Let me put out a shout for Gotoh Stealth - smaller and very significantly lighter than anything else out there, and work great too. Can't fit them to an existing instrument though...

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    Default Re: Tuning machines: whats your favorite and why?

    Quote Originally Posted by Tavy View Post
    Gotoh's are actually pretty good - probably the best in that price range.

    Let me put out a shout for Gotoh Stealth - smaller and very significantly lighter than anything else out there, and work great too. Can't fit them to an existing instrument though...
    I have a couple of instruments with Gotohs but I can’t say they’re my favourites. A local luthier showed me the stealth tuners and said that they were intended to be “built into” headstocks - what’s your take on fitting them Tavy?

    My favourites have to be the Alessis. I have those without the screw heads and I’ve no idea how to get them apart or adjust them; not that I need to - any ideas? (They’re not illustrated on the Alessi website - just the guitar versions.)

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    Default Re: Tuning machines: whats your favorite and why?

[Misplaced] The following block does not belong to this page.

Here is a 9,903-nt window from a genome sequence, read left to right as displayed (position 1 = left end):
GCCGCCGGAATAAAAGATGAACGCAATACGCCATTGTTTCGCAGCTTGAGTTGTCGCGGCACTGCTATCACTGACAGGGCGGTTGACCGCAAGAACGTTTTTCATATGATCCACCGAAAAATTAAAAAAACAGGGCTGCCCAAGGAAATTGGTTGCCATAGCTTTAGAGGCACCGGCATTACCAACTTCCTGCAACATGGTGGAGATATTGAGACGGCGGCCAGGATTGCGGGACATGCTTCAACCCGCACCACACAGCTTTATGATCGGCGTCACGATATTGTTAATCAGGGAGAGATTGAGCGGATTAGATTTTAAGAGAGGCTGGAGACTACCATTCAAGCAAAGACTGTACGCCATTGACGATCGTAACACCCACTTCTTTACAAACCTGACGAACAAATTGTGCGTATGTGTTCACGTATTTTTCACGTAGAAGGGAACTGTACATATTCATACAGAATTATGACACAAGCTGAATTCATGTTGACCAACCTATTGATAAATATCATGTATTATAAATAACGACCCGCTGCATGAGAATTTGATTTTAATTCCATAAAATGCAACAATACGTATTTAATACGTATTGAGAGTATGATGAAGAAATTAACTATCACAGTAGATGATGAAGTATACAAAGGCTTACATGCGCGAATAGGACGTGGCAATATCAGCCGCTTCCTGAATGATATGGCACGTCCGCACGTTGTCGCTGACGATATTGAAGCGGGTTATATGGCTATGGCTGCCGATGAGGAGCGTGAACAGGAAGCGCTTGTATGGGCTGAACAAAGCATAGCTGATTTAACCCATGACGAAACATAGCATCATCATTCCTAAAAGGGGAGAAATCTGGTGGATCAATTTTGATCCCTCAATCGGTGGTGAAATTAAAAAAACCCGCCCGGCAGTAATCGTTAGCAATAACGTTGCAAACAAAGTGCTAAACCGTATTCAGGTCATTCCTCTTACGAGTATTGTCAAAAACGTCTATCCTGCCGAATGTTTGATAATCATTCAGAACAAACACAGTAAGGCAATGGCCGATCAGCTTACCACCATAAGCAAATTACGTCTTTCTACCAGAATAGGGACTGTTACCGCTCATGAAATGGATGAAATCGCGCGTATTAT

You might be able to buy direct from Rubner:
    https://rubner-markneukirchen.de/onl...ndolin&x=0&y=0

    You can get ebony buttons on these:
    https://rubner-markneukirchen.de/onl...0-700-004.html

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    Default Re: Tuning machines: whats your favorite and why?

    $70
    https://www.ebay.com/itm/Rubner-700-...s/253379951535
    Ship from Australia, but a good price on great tuning machines, in polished brass

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    Default Re: Tuning machines: whats your favorite and why?

    I just checked your post about your Silver Angel.
    These are the tuners you're talking about?
    Click image for larger version. 

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    Those look to me like Grover 308 tuners, which I think are awesome, but are hard to find anymore.
    If that is what you have, I don't think you have to replace them.
    You can adjust the friction of the machines by tightening the screws that attach the buttons. Don't make them so tight you can't turn them easily, or that you break a button. My bet is those screws are a bit loose and you can snug them up and fix the problem.


    These:
    http://www.playbetterbluegrass.com/g..._4900_prd1.htm
    Click image for larger version. 

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    I don't think that ebony replacement buttons are available for those anymore, but I bet you could make some, or find someone to do it for you.

    PS- I'd just double check that you are not getting string binding in the nut slots